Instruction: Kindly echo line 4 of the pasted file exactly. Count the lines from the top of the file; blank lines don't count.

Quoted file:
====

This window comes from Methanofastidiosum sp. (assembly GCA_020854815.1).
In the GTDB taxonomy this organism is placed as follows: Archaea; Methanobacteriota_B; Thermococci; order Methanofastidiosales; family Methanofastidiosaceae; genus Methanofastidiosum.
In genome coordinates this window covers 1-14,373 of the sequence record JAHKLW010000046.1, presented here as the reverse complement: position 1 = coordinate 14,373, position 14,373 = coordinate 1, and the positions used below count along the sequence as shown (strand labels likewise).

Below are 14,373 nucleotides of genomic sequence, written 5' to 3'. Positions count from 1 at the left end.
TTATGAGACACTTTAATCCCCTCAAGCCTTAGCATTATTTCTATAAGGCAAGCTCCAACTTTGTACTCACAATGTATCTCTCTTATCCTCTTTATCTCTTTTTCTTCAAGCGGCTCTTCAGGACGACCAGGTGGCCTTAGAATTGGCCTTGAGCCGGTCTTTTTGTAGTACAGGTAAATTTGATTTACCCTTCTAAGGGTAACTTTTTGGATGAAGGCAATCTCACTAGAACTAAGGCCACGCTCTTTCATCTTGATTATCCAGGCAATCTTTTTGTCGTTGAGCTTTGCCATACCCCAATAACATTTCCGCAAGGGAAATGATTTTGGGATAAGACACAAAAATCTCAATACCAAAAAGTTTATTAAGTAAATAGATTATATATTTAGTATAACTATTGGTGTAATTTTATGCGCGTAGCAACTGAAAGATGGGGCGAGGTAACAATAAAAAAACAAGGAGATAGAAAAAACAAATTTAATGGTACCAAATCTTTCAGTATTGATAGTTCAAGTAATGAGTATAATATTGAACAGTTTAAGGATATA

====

Below are 14,373 nucleotides of genomic sequence, written 5' to 3'. Positions count from 1 at the left end.